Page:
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jAcl provides features which respond to most of needs for rights managment. It contains several elements to define rights.

Elements to define rights

There are 4 kinds of informations which define a right:

  • a subject
  • a right value
  • a user
  • an optional resource

The combination of this elements represents a right.


This is a label which represents a type of resources or a functionnality on which we want to set a right. For example, "cms.articles" could be the subject to define rights on articles of a cms.

By convention, to avoid collisions between different modules, the name of the topic should start with the name of the module. But this is not an obligation.

Right value

This is a string, a value indicating precisely the right. For a given subject, there are some specific values. For example, for the subject "cms.articles", we could have the following values : "READ", "MODIFY", "CREATE", "PUBLISH", "DELETE". And for an other subject, "comments.management", we could just have "DELETE", and "MODIFY".

Thus, the values of rights are divided into groups of values.

Please note that the titles of the values of rights depends entirely on how the rights are stored in the system accessed by the driver.


A right is always on one or more users. But this concept is transparent from the point of vue of the jAcl API. It is the driver that recognize the current user (through jAuth in principle). Perhaps the driver is based on a system where users are in groups that the rights apply (as is the case of jAcl.db). But you do not have to worry about when using jAcl.


In most of cases, the association between subject+user+value is sufficient. But sometimes we want to have a finer granularity. For example, in a CMS, we want to give the right to a user so he can modify his own articles, but not the others. Then we add the id of the article in the association. For example:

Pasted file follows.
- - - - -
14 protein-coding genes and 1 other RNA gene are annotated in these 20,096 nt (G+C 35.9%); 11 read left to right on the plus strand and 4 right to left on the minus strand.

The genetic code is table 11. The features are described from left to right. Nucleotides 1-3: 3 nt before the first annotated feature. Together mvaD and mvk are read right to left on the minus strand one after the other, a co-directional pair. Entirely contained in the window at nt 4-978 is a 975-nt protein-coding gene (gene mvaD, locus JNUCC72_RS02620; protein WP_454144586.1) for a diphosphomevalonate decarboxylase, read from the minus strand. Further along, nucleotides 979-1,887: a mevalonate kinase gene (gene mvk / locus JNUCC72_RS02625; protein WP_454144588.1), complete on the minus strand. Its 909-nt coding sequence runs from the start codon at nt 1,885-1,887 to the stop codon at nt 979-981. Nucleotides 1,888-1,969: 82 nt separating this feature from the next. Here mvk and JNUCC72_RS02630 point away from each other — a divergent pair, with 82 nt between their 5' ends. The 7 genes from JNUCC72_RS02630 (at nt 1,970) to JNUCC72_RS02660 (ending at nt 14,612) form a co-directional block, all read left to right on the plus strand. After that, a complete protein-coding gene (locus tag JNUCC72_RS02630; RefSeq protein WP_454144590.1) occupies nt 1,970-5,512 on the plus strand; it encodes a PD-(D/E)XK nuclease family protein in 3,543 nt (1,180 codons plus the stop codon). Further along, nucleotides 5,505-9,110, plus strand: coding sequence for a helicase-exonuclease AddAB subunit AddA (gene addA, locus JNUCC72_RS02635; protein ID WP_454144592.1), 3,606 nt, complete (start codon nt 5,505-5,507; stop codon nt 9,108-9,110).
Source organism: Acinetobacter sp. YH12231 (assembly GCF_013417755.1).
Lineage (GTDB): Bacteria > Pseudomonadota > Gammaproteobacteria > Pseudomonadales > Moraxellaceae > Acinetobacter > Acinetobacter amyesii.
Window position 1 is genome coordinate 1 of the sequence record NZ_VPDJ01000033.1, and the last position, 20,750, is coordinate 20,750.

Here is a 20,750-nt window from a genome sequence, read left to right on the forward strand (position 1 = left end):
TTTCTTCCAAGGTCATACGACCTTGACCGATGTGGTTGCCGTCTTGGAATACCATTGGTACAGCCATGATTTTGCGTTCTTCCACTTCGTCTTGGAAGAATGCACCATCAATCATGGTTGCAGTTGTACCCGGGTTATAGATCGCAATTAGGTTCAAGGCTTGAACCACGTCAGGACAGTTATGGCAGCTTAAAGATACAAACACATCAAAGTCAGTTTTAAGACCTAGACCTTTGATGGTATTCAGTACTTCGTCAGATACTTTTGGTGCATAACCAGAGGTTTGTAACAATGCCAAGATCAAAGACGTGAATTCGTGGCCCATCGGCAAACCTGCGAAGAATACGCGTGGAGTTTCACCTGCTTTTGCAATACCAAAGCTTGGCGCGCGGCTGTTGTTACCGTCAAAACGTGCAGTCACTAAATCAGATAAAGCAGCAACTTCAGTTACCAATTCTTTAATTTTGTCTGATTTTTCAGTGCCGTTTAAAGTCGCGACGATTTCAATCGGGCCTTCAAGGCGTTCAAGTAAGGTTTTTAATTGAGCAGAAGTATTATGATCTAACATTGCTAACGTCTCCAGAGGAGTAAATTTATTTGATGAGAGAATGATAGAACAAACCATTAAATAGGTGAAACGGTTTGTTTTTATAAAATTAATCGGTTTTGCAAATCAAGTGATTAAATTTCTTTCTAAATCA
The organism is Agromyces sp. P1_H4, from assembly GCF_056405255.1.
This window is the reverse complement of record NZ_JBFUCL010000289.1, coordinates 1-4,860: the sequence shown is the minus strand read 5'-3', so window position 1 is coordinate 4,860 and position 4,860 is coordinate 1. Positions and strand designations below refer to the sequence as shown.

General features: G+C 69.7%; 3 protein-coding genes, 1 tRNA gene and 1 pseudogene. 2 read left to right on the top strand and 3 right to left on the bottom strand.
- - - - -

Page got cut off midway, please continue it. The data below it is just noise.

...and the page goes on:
• "CREATE" on the subject "cms.articles" for the group "writers"
  • "MODIFY" on the resource "myarticle" for the user Laurent (who is a writer).


The core of jAcl is a group of association between 3 or 4 type of data.

An association defines a right. When a specific association doesn't exist, it means that there is no right.

For example, is we define only this rights :

  • "READ" on the subject "cms.articles" for the user "laurent"
  • "CREATE" on the subject "cms.articles" for the user "laurent"
  • "MODIFY" on the subject "cms.articles" for the user "laurent"

The user laurent have the rights READ, CREATE, MODIFY on the subject "cms.articles". But he have no the right "DELETE" because the association doesn't exist.

So, a CMS module which uses jAcl, should call jAcl to check specific rights. For example, it will ask to jAcl if the current user has the right MODIFY on "cms.articles". If yes, the module could display a button "modify". It should verify this right before the save of an article, before the display of the form to modify an article etc.